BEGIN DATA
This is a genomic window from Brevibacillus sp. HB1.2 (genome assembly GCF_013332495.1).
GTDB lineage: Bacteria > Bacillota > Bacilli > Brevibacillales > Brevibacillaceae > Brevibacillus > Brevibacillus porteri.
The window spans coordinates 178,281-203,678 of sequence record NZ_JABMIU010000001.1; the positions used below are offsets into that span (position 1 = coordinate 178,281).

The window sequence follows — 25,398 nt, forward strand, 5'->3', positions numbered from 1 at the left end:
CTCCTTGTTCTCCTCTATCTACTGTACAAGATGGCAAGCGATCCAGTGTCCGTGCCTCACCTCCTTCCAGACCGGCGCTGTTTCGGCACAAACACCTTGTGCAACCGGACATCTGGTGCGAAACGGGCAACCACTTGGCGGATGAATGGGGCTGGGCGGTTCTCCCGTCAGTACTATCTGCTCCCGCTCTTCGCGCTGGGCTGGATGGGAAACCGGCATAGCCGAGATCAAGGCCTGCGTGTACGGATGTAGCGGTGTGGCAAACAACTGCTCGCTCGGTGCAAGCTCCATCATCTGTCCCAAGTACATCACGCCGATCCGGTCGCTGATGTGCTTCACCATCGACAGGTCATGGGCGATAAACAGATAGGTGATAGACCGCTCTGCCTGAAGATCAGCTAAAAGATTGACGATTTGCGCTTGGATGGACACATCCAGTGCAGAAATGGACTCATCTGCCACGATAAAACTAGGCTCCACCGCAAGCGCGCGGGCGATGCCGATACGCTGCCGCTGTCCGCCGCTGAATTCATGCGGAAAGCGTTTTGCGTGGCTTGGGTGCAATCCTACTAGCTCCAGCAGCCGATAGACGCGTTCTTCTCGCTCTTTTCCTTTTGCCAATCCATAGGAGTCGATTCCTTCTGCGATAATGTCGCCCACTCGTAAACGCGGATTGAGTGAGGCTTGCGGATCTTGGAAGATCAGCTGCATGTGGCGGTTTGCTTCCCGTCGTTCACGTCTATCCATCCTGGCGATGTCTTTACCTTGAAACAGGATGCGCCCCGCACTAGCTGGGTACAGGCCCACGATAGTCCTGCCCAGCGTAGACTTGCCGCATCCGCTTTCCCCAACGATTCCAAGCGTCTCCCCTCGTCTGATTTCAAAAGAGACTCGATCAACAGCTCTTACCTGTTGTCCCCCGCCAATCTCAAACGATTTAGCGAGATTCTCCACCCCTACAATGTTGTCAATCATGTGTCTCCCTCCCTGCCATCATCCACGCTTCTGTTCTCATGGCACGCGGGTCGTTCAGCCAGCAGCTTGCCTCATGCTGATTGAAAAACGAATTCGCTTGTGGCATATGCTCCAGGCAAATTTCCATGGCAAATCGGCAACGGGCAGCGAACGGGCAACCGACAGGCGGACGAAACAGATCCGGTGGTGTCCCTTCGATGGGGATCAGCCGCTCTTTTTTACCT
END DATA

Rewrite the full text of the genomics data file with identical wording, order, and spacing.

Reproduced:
This is a genomic window from Brevibacillus sp. HB1.2 (genome assembly GCF_013332495.1).
GTDB lineage: Bacteria > Bacillota > Bacilli > Brevibacillales > Brevibacillaceae > Brevibacillus > Brevibacillus porteri.
The window spans coordinates 178,281-203,678 of sequence record NZ_JABMIU010000001.1; the positions used below are offsets into that span (position 1 = coordinate 178,281).

The window sequence follows — 25,398 nt, forward strand, 5'->3', positions numbered from 1 at the left end:
CTCCTTGTTCTCCTCTATCTACTGTACAAGATGGCAAGCGATCCAGTGTCCGTGCCTCACCTCCTTCCAGACCGGCGCTGTTTCGGCACAAACACCTTGTGCAACCGGACATCTGGTGCGAAACGGGCAACCACTTGGCGGATGAATGGGGCTGGGCGGTTCTCCCGTCAGTACTATCTGCTCCCGCTCTTCGCGCTGGGCTGGATGGGAAACCGGCATAGCCGAGATCAAGGCCTGCGTGTACGGATGTAGCGGTGTGGCAAACAACTGCTCGCTCGGTGCAAGCTCCATCATCTGTCCCAAGTACATCACGCCGATCCGGTCGCTGATGTGCTTCACCATCGACAGGTCATGGGCGATAAACAGATAGGTGATAGACCGCTCTGCCTGAAGATCAGCTAAAAGATTGACGATTTGCGCTTGGATGGACACATCCAGTGCAGAAATGGACTCATCTGCCACGATAAAACTAGGCTCCACCGCAAGCGCGCGGGCGATGCCGATACGCTGCCGCTGTCCGCCGCTGAATTCATGCGGAAAGCGTTTTGCGTGGCTTGGGTGCAATCCTACTAGCTCCAGCAGCCGATAGACGCGTTCTTCTCGCTCTTTTCCTTTTGCCAATCCATAGGAGTCGATTCCTTCTGCGATAATGTCGCCCACTCGTAAACGCGGATTGAGTGAGGCTTGCGGATCTTGGAAGATCAGCTGCATGTGGCGGTTTGCTTCCCGTCGTTCACGTCTATCCATCCTGGCGATGTCTTTACCTTGAAACAGGATGCGCCCCGCACTAGCTGGGTACAGGCCCACGATAGTCCTGCCCAGCGTAGACTTGCCGCATCCGCTTTCCCCAACGATTCCAAGCGTCTCCCCTCGTCTGATTTCAAAAGAGACTCGATCAACAGCTCTTACCTGTTGTCCCCCGCCAATCTCAAACGATTTAGCGAGATTCTCCACCCCTACAATGTTGTCAATCATGTGTCTCCCTCCCTGCCATCATCCACGCTTCTGTTCTCATGGCACGCGGGTCGTTCAGCCAGCAGCTTGCCTCATGCTGATTGAAAAACGAATTCGCTTGTGGCATATGCTCCAGGCAAATTTCCATGGCAAATCGGCAACGGGCAGCGAACGGGCAACCGACAGGCGGACGAAACAGATCCGGTGGTGTCCCTTCGATGGGGATCAGCCGCTCTTTTTTACCT